“[Slavery] is a large part of the basis for our wealth and privilege,” Chomsky says. “Is there a slave museum in the United States? The first one is just being established now with a private donor. This is the core of our history along with the extermination and expulsion of the native population. But it’s not part of our consciousness.”
And the forward-looking quote is from Mark Jacobson on EcoWatch, from November 24th 2015:
“I hope that the 139 country roadmaps, together with a just-published grid integration study for the U.S., will give confidence to leaders of the world that going to 100 percent clean, renewable energy for all purposes will not only provide reliable power at low cost, but will also create 22 million more jobs worldwide than it will cost, reduce international conflict over fuels because each country will largely be energy independent, reduce terrorism risk by providing more distributed power, eliminate the 4-7 million air pollution deaths annually worldwide and eliminate global warming,” said Mark Jacobson, Stanford University professor and main author of the report.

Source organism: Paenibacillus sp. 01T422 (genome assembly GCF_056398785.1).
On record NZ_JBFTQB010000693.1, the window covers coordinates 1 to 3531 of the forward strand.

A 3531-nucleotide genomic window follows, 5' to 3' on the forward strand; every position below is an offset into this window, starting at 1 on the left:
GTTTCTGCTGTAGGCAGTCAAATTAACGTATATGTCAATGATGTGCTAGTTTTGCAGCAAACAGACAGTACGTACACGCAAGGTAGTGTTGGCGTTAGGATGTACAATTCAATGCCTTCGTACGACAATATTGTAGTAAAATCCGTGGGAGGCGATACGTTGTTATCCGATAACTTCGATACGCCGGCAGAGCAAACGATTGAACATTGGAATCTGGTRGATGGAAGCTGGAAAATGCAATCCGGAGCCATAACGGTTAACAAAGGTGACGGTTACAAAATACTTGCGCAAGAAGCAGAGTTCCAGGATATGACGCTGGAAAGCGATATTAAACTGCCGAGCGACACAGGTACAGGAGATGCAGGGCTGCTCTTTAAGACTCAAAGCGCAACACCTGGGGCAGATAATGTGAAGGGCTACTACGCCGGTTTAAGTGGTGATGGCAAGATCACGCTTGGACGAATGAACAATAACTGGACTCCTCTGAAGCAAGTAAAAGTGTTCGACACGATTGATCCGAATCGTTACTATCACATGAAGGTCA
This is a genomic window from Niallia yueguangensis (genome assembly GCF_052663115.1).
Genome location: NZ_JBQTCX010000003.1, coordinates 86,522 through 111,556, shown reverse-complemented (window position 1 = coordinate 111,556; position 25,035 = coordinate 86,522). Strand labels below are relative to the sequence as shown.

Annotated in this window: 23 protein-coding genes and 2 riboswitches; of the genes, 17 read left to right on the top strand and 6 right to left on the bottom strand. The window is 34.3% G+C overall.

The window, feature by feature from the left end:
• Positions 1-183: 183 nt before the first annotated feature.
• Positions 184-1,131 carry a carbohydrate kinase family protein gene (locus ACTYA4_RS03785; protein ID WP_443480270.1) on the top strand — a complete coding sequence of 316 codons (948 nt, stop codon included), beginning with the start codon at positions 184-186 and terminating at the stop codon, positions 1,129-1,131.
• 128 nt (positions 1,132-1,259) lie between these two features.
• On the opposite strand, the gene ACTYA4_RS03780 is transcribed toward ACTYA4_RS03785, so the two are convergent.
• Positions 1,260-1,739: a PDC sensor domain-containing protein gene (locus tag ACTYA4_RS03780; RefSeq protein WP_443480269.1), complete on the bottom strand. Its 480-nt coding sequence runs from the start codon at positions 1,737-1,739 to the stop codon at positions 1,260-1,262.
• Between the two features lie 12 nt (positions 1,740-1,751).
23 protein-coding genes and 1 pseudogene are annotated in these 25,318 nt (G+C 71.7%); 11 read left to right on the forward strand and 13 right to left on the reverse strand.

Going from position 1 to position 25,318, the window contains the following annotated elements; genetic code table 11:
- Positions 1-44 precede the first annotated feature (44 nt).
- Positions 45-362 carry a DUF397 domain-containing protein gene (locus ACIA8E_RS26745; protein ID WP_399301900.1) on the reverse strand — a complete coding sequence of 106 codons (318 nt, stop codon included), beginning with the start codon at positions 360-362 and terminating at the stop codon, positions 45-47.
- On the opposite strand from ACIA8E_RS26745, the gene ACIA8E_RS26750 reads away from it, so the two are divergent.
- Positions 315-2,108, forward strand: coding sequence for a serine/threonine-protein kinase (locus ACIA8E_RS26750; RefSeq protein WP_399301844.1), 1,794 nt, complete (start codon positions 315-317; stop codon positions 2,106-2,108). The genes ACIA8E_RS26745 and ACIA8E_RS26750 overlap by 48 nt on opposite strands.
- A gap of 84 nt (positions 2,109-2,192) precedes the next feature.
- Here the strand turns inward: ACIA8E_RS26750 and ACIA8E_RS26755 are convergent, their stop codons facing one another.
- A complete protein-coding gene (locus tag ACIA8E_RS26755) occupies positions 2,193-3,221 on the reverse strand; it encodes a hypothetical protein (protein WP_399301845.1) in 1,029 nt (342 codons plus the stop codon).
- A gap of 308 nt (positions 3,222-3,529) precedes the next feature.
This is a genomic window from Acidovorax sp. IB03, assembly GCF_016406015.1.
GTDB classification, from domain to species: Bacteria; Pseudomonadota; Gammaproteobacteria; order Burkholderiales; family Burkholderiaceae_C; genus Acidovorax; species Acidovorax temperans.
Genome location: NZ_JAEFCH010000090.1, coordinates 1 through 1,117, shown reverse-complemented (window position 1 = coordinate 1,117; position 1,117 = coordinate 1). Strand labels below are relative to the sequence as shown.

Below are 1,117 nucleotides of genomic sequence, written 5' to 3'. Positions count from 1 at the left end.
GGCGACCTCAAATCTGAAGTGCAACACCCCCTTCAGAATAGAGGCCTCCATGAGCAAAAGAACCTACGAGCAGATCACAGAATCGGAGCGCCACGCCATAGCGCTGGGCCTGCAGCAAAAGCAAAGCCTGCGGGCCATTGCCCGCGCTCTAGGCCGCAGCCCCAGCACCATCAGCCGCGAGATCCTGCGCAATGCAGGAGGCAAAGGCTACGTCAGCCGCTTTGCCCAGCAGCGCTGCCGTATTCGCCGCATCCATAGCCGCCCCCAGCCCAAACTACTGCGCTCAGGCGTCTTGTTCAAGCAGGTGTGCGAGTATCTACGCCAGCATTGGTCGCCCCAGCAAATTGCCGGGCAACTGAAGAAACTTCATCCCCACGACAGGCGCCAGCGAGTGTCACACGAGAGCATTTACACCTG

Thanks to activists, there is hope. Hope is the wellspring of action. Sure, we can and must act when we do not feel hope. When I am on the frontlines, I’m often feeling something much closer to despair than to hope. But when I look at images of other activists all around the world standing up and demanding decency, dignity, equity, justice and a livable planet — they give me hope. May you receive the fullness of their energy, their commitment, their actions and their wisdom on Thanksgiving and beyond… I hope.